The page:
NORMAN — From his seat in section 101 at the Chesapeake Energy Arena, Frank Crawford can see all the action.
Whether it’s coach Scott Brooks pacing the sidelines or Serge Ibaka swatting a shot into the stands on the other end of the court, the Oklahoma City native has a bird’s eye view at each Thunder game.
However, it’s not the view that keeps Crawford coming back to every home game. It’s the feeling of being in “Loud City” on those nights when the Thunder are in the midst of a stunning comeback, Kevin Durant is knocking down 3-pointers from 30 feet out, Russell Westbrook is throwing down monster dunks and the entire arena gets swept up in the hysteria.
“It’s electric,” Crawford said. “It raises the hair on the back of your neck. The crowd gets into it. You can barely hear yourself think and talk. You can’t talk to your neighbor. All you can really do is clap, cheer, yell and feel that little tingling sensation. So when they are on a roll, the crowd is on a roll with them.”
This has become a common occurrence at Oklahoma City games for the past four years as the team and its fan base have formed a symbiotic relationship, each feeding off the other.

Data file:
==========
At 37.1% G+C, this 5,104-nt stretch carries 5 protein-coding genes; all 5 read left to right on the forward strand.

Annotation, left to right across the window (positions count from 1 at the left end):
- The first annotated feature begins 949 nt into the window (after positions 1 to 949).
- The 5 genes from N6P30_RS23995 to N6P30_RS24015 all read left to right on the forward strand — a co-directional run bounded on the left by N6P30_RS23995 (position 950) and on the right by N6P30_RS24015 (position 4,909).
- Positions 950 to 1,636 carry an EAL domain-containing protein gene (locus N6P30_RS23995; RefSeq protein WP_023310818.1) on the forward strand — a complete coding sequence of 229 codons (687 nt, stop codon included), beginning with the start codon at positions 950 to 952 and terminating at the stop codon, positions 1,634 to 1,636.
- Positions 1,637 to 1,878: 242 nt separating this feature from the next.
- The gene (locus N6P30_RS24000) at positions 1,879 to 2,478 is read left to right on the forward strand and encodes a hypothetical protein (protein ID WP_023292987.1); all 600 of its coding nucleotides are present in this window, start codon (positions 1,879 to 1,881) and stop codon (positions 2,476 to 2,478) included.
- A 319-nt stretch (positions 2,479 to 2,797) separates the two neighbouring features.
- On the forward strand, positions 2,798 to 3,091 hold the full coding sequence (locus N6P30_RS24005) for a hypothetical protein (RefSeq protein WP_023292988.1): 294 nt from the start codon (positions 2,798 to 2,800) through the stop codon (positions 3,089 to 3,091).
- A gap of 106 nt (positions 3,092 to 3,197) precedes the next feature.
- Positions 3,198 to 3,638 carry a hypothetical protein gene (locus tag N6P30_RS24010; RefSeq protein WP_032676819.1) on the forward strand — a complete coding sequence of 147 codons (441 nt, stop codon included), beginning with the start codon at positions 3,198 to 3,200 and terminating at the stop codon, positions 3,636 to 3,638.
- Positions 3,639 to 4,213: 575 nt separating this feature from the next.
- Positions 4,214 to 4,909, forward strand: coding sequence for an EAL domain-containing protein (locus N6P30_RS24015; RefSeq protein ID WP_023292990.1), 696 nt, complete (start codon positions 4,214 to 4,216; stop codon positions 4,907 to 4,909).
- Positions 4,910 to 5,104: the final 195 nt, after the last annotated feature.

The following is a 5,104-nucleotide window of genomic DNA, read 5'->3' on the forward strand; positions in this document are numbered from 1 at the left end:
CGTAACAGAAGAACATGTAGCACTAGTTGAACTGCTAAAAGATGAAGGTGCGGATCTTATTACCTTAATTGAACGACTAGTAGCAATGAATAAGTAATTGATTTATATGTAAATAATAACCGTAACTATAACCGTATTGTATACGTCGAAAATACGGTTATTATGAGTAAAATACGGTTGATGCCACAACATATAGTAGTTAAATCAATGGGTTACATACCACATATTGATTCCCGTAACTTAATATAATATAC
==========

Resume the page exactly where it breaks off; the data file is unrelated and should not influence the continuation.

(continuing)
“First, it helps you get into the game,” Choctaw’s Shawn Norman said. “It helps the players get into the game, and you can see that. When you see the players responding to the crowd, you want to get into the game as a fan.”
According to Dr. Kyle Toal, a cardiovascular surgeon at the Norman Heart Hospital, this is all part of the multidimensional model of momentum.
“I don’t think the fans plays a role in home court advantage,” Toal said, “but I think it does play a role in momentum. There is a physiological principle we learned in medical school called self efficacy. All it is the belief that you’re going to perform well. It so happens self-efficacy is determined by external factors.”